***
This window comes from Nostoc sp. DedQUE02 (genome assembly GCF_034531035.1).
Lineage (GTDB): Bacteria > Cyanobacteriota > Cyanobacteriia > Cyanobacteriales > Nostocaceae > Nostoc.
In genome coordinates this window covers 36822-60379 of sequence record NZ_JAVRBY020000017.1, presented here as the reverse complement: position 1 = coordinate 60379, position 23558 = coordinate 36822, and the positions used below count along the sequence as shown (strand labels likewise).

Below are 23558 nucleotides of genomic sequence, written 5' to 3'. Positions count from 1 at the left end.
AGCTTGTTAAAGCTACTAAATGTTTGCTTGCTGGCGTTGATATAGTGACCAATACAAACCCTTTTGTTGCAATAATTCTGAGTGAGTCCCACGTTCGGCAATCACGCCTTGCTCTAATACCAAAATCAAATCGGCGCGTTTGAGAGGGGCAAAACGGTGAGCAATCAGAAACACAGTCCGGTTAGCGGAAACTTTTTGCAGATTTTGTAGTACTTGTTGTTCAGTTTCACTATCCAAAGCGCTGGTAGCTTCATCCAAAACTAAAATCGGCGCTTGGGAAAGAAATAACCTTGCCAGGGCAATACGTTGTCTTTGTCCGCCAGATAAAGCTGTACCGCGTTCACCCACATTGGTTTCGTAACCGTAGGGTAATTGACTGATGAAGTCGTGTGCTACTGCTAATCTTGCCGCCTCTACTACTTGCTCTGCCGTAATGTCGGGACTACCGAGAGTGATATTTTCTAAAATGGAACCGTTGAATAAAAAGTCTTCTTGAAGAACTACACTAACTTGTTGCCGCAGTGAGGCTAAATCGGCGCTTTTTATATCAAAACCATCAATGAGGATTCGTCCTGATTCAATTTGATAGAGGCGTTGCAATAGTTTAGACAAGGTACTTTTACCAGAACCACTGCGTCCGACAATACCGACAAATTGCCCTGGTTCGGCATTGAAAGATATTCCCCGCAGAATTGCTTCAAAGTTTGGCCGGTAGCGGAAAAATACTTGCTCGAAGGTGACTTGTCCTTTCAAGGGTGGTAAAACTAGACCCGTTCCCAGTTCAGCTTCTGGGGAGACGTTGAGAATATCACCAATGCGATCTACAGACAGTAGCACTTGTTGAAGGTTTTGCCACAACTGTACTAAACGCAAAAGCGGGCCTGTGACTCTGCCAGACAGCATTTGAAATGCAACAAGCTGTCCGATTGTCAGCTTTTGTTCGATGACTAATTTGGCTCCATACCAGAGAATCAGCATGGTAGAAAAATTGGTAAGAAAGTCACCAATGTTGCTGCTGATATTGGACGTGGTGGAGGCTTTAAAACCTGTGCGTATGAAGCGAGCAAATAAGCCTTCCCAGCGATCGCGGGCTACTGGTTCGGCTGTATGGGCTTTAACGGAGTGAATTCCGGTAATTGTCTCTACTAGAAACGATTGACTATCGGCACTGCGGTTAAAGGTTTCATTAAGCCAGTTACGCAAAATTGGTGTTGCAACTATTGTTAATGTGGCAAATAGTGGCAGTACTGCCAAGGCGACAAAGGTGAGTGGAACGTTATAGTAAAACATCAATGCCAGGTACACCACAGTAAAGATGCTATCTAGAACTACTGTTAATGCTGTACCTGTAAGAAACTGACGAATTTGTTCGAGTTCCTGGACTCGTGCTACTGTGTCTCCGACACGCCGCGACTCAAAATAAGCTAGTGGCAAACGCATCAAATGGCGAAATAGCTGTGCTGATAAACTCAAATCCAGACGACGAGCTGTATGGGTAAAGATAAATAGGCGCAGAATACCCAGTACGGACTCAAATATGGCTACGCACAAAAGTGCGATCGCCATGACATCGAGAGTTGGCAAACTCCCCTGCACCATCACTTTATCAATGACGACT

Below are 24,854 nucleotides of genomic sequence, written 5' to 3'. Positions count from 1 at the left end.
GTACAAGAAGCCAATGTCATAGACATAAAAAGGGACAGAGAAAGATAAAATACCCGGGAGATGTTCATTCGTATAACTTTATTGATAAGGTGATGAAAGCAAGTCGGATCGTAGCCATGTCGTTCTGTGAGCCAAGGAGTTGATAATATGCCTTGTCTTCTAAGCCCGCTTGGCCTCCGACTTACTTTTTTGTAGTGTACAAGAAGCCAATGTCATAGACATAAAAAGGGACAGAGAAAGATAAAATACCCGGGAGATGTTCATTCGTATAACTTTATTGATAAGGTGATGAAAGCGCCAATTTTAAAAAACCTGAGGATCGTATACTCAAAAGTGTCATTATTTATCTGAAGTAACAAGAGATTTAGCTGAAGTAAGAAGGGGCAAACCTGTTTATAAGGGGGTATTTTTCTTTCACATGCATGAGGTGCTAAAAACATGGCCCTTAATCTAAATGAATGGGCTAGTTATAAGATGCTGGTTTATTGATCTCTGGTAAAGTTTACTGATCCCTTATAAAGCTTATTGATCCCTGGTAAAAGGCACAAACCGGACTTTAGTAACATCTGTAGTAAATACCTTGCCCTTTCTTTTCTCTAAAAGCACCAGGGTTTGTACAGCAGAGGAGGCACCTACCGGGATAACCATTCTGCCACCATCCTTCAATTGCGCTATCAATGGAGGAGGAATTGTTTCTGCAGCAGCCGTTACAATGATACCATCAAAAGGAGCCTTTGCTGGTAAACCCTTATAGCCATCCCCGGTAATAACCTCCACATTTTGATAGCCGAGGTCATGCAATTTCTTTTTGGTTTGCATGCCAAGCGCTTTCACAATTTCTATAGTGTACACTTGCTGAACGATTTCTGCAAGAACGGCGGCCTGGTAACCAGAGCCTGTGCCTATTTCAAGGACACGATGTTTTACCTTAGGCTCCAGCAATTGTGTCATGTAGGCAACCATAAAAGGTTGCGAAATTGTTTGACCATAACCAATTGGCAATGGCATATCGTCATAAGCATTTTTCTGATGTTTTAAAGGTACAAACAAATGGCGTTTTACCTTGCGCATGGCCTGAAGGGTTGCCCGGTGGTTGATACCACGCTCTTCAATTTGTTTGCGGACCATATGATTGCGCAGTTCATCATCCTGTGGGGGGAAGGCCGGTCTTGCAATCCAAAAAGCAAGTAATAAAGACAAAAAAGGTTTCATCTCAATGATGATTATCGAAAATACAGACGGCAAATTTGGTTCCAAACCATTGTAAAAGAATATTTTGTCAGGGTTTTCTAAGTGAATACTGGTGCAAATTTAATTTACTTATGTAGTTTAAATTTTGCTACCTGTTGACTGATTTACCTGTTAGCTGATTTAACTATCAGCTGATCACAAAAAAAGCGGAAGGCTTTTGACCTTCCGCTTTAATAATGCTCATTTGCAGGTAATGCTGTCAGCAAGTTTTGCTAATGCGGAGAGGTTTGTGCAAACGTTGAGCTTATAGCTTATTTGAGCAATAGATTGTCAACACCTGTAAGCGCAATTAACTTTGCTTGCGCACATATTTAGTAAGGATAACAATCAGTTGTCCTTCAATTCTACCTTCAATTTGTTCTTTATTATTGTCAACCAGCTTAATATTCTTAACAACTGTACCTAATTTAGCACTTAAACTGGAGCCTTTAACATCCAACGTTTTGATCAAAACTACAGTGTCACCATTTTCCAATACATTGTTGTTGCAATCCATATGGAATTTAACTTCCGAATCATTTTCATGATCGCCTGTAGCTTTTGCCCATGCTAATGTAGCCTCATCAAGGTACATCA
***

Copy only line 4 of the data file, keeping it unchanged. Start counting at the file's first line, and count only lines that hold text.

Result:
Below are 23558 nucleotides of genomic sequence, written 5' to 3'. Positions count from 1 at the left end.